“Right now,” says Ferriss, “researchers tend to need to choose between smaller checks from independent philanthropists or corporate-sponsored research that comes with a lot of strings attached but tends to offer more money. The latter can sometimes be short-term easy and long-term problematic. There’s definitely an important role for market-driven solutions, but my hope is that seven-figure federal and state-level funding will be more forthcoming soon and provide a viable third option.” 

Griffiths agrees that getting psychedelic therapies to market requires support from a range of funders. “Undertaking Phase 3 trials (the final set of studies needed to gain FDA approval) is a hugely expensive effort and that needs to be driven by groups other than ourselves.”

Johnson, 47, who has a PhD in experimental psychology from the University of Vermont, joined the faculty at Johns Hopkins in 2004, a decade before the arrival of what’s now called the psychedelic renaissance. Johnson recalls that at the time, money was scarce. “We basically limped along for a number of years,” he says.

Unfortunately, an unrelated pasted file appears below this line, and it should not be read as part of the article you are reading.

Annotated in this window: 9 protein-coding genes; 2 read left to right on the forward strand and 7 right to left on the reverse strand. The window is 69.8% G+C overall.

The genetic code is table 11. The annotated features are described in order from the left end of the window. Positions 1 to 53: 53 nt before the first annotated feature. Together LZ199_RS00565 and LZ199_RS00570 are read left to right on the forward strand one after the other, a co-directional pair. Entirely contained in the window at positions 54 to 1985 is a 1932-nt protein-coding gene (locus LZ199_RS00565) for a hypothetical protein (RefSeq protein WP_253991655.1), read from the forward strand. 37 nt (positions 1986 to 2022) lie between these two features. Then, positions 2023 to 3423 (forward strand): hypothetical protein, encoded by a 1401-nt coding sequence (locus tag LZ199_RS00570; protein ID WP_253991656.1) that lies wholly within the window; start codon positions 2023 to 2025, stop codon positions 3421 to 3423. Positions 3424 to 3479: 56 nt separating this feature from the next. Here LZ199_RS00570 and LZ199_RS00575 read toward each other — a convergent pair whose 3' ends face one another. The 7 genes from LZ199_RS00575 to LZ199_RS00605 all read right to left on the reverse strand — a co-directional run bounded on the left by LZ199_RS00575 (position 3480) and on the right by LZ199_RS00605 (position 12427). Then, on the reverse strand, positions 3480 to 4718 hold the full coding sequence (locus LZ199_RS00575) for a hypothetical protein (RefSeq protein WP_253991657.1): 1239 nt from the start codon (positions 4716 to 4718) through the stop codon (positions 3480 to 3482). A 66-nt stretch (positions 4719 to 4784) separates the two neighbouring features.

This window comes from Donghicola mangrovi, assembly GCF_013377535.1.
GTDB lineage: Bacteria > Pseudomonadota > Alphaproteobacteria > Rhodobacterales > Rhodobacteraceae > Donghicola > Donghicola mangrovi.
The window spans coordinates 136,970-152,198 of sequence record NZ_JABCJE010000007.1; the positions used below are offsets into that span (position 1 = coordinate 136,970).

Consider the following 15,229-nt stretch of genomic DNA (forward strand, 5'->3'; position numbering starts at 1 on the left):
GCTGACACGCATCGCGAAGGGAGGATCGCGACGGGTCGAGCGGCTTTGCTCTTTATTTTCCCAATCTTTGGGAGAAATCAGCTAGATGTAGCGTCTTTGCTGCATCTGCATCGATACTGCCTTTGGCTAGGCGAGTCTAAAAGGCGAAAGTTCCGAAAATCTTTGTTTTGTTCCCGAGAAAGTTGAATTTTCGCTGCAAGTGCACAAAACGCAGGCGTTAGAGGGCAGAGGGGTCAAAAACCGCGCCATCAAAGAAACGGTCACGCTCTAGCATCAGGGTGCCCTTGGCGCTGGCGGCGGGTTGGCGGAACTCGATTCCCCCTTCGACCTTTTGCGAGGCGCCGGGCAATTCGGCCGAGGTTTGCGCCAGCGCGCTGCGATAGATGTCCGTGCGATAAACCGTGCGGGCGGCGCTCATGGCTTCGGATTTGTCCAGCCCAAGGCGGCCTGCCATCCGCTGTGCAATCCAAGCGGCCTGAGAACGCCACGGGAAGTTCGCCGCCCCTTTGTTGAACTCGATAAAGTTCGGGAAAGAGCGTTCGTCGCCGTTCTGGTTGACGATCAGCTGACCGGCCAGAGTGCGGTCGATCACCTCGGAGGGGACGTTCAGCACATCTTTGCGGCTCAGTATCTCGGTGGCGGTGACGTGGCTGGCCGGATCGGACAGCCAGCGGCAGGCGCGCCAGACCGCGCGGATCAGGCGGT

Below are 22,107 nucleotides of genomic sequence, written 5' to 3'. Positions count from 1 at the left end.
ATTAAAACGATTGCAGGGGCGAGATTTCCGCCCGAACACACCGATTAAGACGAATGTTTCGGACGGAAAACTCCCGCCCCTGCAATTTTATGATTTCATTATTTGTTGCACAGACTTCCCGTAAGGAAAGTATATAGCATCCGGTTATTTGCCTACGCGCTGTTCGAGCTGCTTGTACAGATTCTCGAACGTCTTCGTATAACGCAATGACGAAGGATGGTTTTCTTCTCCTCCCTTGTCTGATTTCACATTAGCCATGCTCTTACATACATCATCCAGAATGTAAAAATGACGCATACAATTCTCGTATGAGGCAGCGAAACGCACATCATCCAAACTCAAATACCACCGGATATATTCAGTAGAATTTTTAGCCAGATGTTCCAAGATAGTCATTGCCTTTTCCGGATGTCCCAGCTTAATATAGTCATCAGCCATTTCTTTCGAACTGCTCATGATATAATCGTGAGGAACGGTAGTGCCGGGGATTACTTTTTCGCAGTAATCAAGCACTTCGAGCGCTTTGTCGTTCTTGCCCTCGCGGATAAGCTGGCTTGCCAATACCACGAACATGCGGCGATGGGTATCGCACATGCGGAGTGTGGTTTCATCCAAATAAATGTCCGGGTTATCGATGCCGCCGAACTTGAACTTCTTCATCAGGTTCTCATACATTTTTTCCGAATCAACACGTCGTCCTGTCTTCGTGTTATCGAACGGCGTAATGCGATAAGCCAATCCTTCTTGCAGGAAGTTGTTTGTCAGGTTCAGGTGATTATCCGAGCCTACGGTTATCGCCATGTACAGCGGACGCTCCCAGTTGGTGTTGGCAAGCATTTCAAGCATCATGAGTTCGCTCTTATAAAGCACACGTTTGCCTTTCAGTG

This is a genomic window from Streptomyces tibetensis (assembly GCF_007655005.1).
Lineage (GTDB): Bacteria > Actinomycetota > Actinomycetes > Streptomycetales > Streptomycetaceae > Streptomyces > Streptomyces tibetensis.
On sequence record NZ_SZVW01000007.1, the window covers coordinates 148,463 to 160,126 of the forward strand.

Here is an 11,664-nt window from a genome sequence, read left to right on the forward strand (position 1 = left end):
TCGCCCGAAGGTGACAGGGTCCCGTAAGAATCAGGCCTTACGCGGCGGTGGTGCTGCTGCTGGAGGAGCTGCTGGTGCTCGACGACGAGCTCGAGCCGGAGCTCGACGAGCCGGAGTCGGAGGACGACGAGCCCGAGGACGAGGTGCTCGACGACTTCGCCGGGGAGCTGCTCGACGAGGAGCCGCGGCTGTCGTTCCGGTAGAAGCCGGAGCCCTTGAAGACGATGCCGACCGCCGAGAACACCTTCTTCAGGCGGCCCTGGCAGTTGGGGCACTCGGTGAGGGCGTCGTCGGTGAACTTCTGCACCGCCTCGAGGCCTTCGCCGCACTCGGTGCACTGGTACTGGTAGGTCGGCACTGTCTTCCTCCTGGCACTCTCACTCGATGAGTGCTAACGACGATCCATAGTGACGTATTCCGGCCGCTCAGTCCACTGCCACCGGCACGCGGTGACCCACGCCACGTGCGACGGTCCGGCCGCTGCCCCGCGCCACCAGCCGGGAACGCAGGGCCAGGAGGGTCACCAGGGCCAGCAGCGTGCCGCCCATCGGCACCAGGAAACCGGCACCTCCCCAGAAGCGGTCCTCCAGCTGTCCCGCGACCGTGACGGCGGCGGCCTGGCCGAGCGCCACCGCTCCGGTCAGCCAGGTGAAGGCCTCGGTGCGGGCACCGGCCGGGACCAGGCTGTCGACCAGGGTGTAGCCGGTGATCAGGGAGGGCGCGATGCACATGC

Jesse’s Council on Spiritual Practices funded the landmark 2006 study that found psilocybin can reliably lead to mystical-type experiences with deep meaning. “Something you can schedule for next Thursday may be one of the most meaningful experiences of your life,” says Johnson. These findings laid the groundwork for the research into psilocybin that followed at Hopkins. 

Pioneering donors including Ferriss, Jesse, businessman Carey Turnbull, T. Cody Swift of the Riverstyx Foundation, and the nonprofit Heffter Research Institute were indispensable in the early years of psilocybin research. “These are the people who have been keeping the flame alive through the darkest years,” Johnson says.